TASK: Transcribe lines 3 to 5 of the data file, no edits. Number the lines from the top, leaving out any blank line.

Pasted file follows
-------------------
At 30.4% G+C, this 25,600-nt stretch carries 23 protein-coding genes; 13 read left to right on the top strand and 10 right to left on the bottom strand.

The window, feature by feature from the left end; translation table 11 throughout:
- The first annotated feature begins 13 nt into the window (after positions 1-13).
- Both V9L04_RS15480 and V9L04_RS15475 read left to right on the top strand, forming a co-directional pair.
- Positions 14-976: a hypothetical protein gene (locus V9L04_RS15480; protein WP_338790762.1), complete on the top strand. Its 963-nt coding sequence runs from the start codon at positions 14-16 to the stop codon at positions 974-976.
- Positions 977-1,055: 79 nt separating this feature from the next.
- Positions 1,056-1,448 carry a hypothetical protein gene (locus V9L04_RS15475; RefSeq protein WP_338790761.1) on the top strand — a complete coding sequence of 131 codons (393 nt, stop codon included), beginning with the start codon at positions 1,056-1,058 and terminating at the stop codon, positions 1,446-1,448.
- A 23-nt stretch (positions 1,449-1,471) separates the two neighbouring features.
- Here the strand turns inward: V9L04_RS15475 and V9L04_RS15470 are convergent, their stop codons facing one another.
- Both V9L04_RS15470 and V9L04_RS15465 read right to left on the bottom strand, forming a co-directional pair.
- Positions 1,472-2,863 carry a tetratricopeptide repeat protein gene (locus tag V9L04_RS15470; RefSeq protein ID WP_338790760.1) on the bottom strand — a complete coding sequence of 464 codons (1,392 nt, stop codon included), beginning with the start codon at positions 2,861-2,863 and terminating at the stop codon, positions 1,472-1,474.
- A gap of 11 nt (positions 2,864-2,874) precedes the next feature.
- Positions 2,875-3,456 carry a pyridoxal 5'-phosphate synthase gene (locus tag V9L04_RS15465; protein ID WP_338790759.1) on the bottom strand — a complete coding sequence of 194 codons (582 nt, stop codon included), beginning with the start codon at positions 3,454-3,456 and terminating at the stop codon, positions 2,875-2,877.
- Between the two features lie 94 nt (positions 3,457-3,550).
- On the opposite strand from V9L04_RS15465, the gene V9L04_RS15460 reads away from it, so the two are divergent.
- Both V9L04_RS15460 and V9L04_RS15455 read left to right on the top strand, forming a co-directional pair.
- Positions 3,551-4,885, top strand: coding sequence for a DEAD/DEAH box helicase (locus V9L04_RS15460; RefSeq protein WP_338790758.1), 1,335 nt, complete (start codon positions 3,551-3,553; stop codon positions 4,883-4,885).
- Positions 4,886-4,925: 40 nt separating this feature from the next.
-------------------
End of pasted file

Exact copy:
- The first annotated feature begins 13 nt into the window (after positions 1-13).
- Both V9L04_RS15480 and V9L04_RS15475 read left to right on the top strand, forming a co-directional pair.
- Positions 14-976: a hypothetical protein gene (locus V9L04_RS15480; protein WP_338790762.1), complete on the top strand. Its 963-nt coding sequence runs from the start codon at positions 14-16 to the stop codon at positions 974-976.